General Function:
Voltage-gated calcium channel activity
Specific Function:
Calcium channel that mediates the release of Ca(2+) from the sarcoplasmic reticulum into the cytoplasm and thereby plays a key role in triggering muscle contraction following depolarization of T-tubules. Repeated very high-level exercise increases the open probability of the channel and leads to Ca(2+) leaking into the cytoplasm. Can also mediate the release of Ca(2+) from intracellular stores in neurons, and may thereby promote prolonged Ca(2+) signaling in the brain. Required for normal embryonic development of muscle fibers and skeletal muscle. Required for normal heart morphogenesis, skin development and ossification during embryogenesis (By similarity).
Gene Name:
RYR1
Uniprot ID:
P21817
Molecular Weight:
565170.715 Da
References
  1. Daly JW: Caffeine analogs: biomedical impact. Cell Mol Life Sci. 2007 Aug;64(16):2153-69. [17514358 ]
General Function:
Protein serine/threonine kinase activity
Specific Function:
Serine/threonine protein kinase which activates checkpoint signaling upon genotoxic stresses such as ionizing radiation (IR), ultraviolet light (UV), or DNA replication stalling, thereby acting as a DNA damage sensor. Recognizes the substrate consensus sequence [ST]-Q. Phosphorylates BRCA1, CHEK1, MCM2, RAD17, RPA2, SMC1 and p53/TP53, which collectively inhibit DNA replication and mitosis and promote DNA repair, recombination and apoptosis. Phosphorylates 'Ser-139' of histone variant H2AX/H2AFX at sites of DNA damage, thereby regulating DNA damage response mechanism. Required for FANCD2 ubiquitination. Critical for maintenance of fragile site stability and efficient regulation of centrosome duplication.
Gene Name:
ATR
Uniprot ID:
Q13535
Molecular Weight:
301363.675 Da
Binding/Activity Constants
TypeValueAssay TypeAssay Source
IC501100 uMNot AvailableBindingDB 10849
References
  1. Charrier JD, Durrant SJ, Golec JM, Kay DP, Knegtel RM, MacCormick S, Mortimore M, O'Donnell ME, Pinder JL, Reaper PM, Rutherford AP, Wang PS, Young SC, Pollard JR: Discovery of potent and selective inhibitors of ataxia telangiectasia mutated and Rad3 related (ATR) protein kinase as potential anticancer agents. J Med Chem. 2011 Apr 14;54(7):2320-30. doi: 10.1021/jm101488z. Epub 2011 Mar 17. [21413798 ]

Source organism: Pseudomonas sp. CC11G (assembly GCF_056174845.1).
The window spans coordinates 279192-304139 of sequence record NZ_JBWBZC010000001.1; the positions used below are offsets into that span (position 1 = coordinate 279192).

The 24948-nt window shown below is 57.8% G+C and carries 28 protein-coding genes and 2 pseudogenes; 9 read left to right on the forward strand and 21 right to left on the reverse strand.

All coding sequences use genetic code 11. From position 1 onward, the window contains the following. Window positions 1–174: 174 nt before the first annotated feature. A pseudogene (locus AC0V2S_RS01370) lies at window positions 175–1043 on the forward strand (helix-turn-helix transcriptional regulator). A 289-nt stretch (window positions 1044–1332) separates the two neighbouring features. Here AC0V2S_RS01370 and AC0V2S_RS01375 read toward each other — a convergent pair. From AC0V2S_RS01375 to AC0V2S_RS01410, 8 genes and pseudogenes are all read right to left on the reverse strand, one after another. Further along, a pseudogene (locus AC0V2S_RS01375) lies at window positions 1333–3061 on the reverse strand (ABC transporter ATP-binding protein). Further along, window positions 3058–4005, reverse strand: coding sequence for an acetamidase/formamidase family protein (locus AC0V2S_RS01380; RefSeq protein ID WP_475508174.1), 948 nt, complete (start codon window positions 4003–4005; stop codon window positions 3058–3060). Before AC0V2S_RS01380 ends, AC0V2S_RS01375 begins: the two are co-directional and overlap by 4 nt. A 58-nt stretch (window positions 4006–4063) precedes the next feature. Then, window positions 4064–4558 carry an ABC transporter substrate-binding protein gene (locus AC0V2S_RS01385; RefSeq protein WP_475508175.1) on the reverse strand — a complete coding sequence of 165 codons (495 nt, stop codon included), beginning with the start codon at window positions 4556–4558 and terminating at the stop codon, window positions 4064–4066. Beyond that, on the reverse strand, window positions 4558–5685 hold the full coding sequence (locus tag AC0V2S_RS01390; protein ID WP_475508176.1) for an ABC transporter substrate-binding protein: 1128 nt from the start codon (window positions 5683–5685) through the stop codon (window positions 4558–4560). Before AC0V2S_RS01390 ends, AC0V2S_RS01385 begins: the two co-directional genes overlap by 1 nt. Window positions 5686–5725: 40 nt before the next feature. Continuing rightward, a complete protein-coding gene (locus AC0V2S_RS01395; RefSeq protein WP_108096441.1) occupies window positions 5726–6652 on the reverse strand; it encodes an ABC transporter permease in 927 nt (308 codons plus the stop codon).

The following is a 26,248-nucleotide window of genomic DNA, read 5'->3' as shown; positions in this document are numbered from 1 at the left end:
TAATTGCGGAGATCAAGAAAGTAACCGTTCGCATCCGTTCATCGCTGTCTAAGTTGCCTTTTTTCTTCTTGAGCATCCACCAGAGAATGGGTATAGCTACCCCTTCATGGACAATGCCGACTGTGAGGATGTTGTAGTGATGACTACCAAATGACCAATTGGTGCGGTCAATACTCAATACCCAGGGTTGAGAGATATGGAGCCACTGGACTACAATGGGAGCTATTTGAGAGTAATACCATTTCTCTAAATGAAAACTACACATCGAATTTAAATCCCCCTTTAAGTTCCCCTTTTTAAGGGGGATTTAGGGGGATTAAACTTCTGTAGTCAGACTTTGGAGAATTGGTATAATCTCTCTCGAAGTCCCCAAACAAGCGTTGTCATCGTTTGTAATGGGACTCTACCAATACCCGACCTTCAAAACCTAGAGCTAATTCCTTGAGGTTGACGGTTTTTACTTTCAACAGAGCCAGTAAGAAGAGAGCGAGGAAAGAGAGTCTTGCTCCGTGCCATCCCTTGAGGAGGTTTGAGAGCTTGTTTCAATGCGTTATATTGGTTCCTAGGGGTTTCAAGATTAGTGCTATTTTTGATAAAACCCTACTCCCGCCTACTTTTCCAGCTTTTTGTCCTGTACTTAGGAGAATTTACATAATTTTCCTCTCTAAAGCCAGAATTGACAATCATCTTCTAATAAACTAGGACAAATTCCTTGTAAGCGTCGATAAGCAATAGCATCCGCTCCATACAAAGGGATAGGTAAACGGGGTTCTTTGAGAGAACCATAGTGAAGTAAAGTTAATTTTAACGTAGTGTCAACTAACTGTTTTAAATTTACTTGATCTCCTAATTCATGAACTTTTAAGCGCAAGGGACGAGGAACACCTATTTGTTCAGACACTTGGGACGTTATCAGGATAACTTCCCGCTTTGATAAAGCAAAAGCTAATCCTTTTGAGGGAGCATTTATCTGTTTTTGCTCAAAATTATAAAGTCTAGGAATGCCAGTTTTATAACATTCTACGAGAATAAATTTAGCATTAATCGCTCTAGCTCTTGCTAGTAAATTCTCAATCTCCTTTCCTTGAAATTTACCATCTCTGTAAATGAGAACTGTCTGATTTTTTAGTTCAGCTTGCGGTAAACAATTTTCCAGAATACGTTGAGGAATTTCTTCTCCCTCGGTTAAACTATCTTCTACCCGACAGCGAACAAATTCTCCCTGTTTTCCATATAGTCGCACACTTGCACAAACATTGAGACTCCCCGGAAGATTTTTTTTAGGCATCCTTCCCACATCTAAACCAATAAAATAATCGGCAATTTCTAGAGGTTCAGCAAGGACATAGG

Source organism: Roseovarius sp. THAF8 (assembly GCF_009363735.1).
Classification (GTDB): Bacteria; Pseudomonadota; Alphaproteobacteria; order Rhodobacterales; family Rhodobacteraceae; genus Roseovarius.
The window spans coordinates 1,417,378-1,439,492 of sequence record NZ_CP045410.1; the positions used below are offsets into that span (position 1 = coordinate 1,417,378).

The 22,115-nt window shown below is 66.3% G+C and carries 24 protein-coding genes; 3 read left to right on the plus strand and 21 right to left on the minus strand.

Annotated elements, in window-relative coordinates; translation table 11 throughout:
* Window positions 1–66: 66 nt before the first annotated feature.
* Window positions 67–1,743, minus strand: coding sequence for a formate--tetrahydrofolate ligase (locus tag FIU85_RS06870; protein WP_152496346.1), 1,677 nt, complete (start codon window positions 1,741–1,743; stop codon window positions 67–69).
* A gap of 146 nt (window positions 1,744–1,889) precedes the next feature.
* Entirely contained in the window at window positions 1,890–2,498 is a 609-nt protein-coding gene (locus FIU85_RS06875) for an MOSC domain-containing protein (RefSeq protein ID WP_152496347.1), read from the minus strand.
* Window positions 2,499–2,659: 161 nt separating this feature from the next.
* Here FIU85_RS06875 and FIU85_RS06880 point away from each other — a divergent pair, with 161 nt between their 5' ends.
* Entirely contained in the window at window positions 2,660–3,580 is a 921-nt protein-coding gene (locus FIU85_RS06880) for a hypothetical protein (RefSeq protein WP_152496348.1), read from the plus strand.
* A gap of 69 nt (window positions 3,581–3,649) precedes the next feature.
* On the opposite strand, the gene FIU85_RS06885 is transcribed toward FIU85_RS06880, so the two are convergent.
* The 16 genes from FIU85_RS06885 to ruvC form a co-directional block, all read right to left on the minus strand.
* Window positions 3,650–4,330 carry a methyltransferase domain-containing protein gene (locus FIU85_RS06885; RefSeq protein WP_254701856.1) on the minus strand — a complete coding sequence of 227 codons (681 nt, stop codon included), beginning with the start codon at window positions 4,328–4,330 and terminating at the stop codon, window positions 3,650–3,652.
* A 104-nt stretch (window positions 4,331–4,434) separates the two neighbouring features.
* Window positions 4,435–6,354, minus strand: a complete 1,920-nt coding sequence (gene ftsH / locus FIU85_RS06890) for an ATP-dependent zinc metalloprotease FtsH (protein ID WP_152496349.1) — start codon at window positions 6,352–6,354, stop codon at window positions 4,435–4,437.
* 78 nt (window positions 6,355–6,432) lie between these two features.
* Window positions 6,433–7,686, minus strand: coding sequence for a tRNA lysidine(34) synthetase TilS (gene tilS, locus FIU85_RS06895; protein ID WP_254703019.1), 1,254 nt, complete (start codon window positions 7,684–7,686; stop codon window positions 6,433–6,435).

General Function:
Tfiiic-class transcription factor binding
Specific Function:
Serine/threonine protein kinase which is a central regulator of cellular metabolism, growth and survival in response to hormones, growth factors, nutrients, energy and stress signals. MTOR directly or indirectly regulates the phosphorylation of at least 800 proteins. Functions as part of 2 structurally and functionally distinct signaling complexes mTORC1 and mTORC2 (mTOR complex 1 and 2). Activated mTORC1 up-regulates protein synthesis by phosphorylating key regulators of mRNA translation and ribosome synthesis. This includes phosphorylation of EIF4EBP1 and release of its inhibition toward the elongation initiation factor 4E (eiF4E). Moreover, phosphorylates and activates RPS6KB1 and RPS6KB2 that promote protein synthesis by modulating the activity of their downstream targets including ribosomal protein S6, eukaryotic translation initiation factor EIF4B, and the inhibitor of translation initiation PDCD4. Stimulates the pyrimidine biosynthesis pathway, both by acute regulation through RPS6KB1-mediated phosphorylation of the biosynthetic enzyme CAD, and delayed regulation, through transcriptional enhancement of the pentose phosphate pathway which produces 5-phosphoribosyl-1-pyrophosphate (PRPP), an allosteric activator of CAD at a later step in synthesis, this function is dependent on the mTORC1 complex. Regulates ribosome synthesis by activating RNA polymerase III-dependent transcription through phosphorylation and inhibition of MAF1 an RNA polymerase III-repressor. In parallel to protein synthesis, also regulates lipid synthesis through SREBF1/SREBP1 and LPIN1. To maintain energy homeostasis mTORC1 may also regulate mitochondrial biogenesis through regulation of PPARGC1A. mTORC1 also negatively regulates autophagy through phosphorylation of ULK1. Under nutrient sufficiency, phosphorylates ULK1 at 'Ser-758', disrupting the interaction with AMPK and preventing activation of ULK1. Also prevents autophagy through phosphorylation of the autophagy inhibitor DAP. mTORC1 exerts a feedback control on upstream growth factor signaling that includes phosphorylation and activation of GRB10 a INSR-dependent signaling suppressor. Among other potential targets mTORC1 may phosphorylate CLIP1 and regulate microtubules. As part of the mTORC2 complex MTOR may regulate other cellular processes including survival and organization of the cytoskeleton. Plays a critical role in the phosphorylation at 'Ser-473' of AKT1, a pro-survival effector of phosphoinositide 3-kinase, facilitating its activation by PDK1. mTORC2 may regulate the actin cytoskeleton, through phosphorylation of PRKCA, PXN and activation of the Rho-type guanine nucleotide exchange factors RHOA and RAC1A or RAC1B. mTORC2 also regulates the phosphorylation of SGK1 at 'Ser-422'. Regulates osteoclastogensis by adjusting the expression of CEBPB isoforms (By similarity).
Gene Name:
MTOR
Uniprot ID:
P42345
Molecular Weight:
288889.05 Da
Binding/Activity Constants
TypeValueAssay TypeAssay Source
IC50400 uMNot AvailableBindingDB 10849
References
  1. Charrier JD, Durrant SJ, Golec JM, Kay DP, Knegtel RM, MacCormick S, Mortimore M, O'Donnell ME, Pinder JL, Reaper PM, Rutherford AP, Wang PS, Young SC, Pollard JR: Discovery of potent and selective inhibitors of ataxia telangiectasia mutated and Rad3 related (ATR) protein kinase as potential anticancer agents. J Med Chem. 2011 Apr 14;54(7):2320-30. doi: 10.1021/jm101488z. Epub 2011 Mar 17. [21413798 ]